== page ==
1.3 Approaching the end user: BETA protocols

January 29, 2010 at 2:13 am Leave a comment

1.3 JAN25/ Beta approach to end user and protocol design We want to design with the people not just for the people, so we need to know their expectatins, goals, needs and ideas. It is absolutely important to go to the field with a plan. Not a static plan, but an organic one that might adapt to the researcher’s needs. It is not enough just to acknowledge the tools to work with, but to know whom we are working with, in what conditions and what we want to get from this experience. So a “roadmap” should be made before making any moves. This is a research protocol. Also it is a good thing to test it. This, in allusion to Google’s concept, I’ve called it a Beta Protocol. By testing it in real contexts, it is easier to make changes before getting to the real situation. We use and modify Eric Dishman’s [http://www.intel.com/pressroom/kits/bios/edishman.htm] the Ask, Perform, and Observe protocol. Yet, with some typical recommendations in anthropological research [Schensul, Jean J., and Margaret Diane LeCompte, 1999 Designing and Conducting Ethnographic Research. Vol. 1. Thousand Oaks, Calif.: AltaMira Press].  A basic research toolbox will help us to design and imagine new research methods or ways to elicit and collect information. They can be participative, and they should look to be designed accomplishing the objectives defined by the student.

The students made 1 to 1 in-context interviews to elder people from around Raleigh. Interviews are particularly useful for this EXPLORATORY PHASE. Researchers designed charts and other graphic supporting material to collect the information in an organized and thoughtful fashion. This material is the one subjected to change. We won’t  just modify the protocol itself, but also the worksheets used for the researcher’s data collection. There is also designed material to write reflective insights post-interview. This is used when team meets to check out the audiovisual material. Students did modify the typeface for the informed consent forms to enhance the readability of the participants. They also changed some approaches to questions and ways to download the information. The team profits from the information interchange that takes place within the class. Rebecca Myers and Sam Cox did revise once and again their protocols, going into the field and revising the processes and the material after. They were very successful with their insights.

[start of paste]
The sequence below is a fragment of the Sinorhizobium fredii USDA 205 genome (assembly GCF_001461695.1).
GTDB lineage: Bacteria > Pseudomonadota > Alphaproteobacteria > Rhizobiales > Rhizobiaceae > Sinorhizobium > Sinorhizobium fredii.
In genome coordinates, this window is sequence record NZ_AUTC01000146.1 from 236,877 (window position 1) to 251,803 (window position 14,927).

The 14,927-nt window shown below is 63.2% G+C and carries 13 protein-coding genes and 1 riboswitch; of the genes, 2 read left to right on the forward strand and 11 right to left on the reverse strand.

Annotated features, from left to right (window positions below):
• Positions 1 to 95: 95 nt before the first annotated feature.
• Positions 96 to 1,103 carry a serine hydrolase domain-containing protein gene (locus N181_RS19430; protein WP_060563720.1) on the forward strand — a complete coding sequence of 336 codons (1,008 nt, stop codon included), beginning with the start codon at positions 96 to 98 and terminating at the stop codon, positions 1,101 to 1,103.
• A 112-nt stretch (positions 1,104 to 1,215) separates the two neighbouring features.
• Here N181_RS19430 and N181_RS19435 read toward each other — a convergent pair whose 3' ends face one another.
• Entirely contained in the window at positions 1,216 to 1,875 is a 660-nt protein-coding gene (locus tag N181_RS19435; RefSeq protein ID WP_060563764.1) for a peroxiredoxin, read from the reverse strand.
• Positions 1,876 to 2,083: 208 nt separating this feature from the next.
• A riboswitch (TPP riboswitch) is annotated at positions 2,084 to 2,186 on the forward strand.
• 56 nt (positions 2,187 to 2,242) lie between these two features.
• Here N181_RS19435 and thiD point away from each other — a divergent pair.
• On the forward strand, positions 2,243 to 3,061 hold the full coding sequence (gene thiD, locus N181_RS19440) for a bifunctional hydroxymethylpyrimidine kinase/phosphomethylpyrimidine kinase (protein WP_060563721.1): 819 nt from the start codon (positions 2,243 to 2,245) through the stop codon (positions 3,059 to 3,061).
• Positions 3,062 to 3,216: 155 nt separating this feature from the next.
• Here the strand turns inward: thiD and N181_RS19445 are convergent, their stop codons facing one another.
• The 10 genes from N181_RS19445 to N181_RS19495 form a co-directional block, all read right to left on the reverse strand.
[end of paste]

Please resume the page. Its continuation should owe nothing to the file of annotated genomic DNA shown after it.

Entry filed under: US Version Design for Social Innovation. Tags: .

Symposium@NCState:education/ consumption/research/authenticity Check on the students’ blogs!

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contact + citing (CC license)

Constanza Miranda PhD(c) design.anthro
* Currently @ DILAB
*
NCSU
* Ex.VR @ Stanford's Center for Design Research [DesignXLab]
* Ex.Instructor @ PUC Chile [Design+Engineering]
Use citations ¡Citar es ético!
Creative Commons License
Design for Social Innovation initiative by Constanza Miranda is licensed under a Creative Commons Attribution-Noncommercial-No Derivative Works 3.0 United States License.
Based on a work at www.innovacionsocial.cl.

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